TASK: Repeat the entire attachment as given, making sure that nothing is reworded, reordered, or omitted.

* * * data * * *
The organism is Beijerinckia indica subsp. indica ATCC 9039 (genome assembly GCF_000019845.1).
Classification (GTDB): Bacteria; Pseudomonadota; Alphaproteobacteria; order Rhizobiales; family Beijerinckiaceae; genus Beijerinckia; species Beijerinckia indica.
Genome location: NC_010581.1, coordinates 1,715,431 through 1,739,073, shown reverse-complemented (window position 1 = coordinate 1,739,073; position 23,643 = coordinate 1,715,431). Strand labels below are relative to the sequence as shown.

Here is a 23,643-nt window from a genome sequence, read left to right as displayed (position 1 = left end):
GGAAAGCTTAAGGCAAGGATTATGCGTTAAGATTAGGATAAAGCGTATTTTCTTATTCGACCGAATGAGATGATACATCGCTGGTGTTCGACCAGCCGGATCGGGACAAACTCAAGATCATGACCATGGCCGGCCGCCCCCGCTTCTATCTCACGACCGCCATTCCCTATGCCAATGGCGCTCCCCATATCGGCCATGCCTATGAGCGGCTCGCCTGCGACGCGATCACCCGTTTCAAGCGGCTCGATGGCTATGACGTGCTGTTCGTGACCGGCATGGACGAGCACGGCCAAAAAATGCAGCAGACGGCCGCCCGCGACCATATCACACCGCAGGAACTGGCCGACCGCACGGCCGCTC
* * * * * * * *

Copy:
The organism is Beijerinckia indica subsp. indica ATCC 9039 (genome assembly GCF_000019845.1).
Classification (GTDB): Bacteria; Pseudomonadota; Alphaproteobacteria; order Rhizobiales; family Beijerinckiaceae; genus Beijerinckia; species Beijerinckia indica.
Genome location: NC_010581.1, coordinates 1,715,431 through 1,739,073, shown reverse-complemented (window position 1 = coordinate 1,739,073; position 23,643 = coordinate 1,715,431). Strand labels below are relative to the sequence as shown.

Here is a 23,643-nt window from a genome sequence, read left to right as displayed (position 1 = left end):
GGAAAGCTTAAGGCAAGGATTATGCGTTAAGATTAGGATAAAGCGTATTTTCTTATTCGACCGAATGAGATGATACATCGCTGGTGTTCGACCAGCCGGATCGGGACAAACTCAAGATCATGACCATGGCCGGCCGCCCCCGCTTCTATCTCACGACCGCCATTCCCTATGCCAATGGCGCTCCCCATATCGGCCATGCCTATGAGCGGCTCGCCTGCGACGCGATCACCCGTTTCAAGCGGCTCGATGGCTATGACGTGCTGTTCGTGACCGGCATGGACGAGCACGGCCAAAAAATGCAGCAGACGGCCGCCCGCGACCATATCACACCGCAGGAACTGGCCGACCGCACGGCCGCTC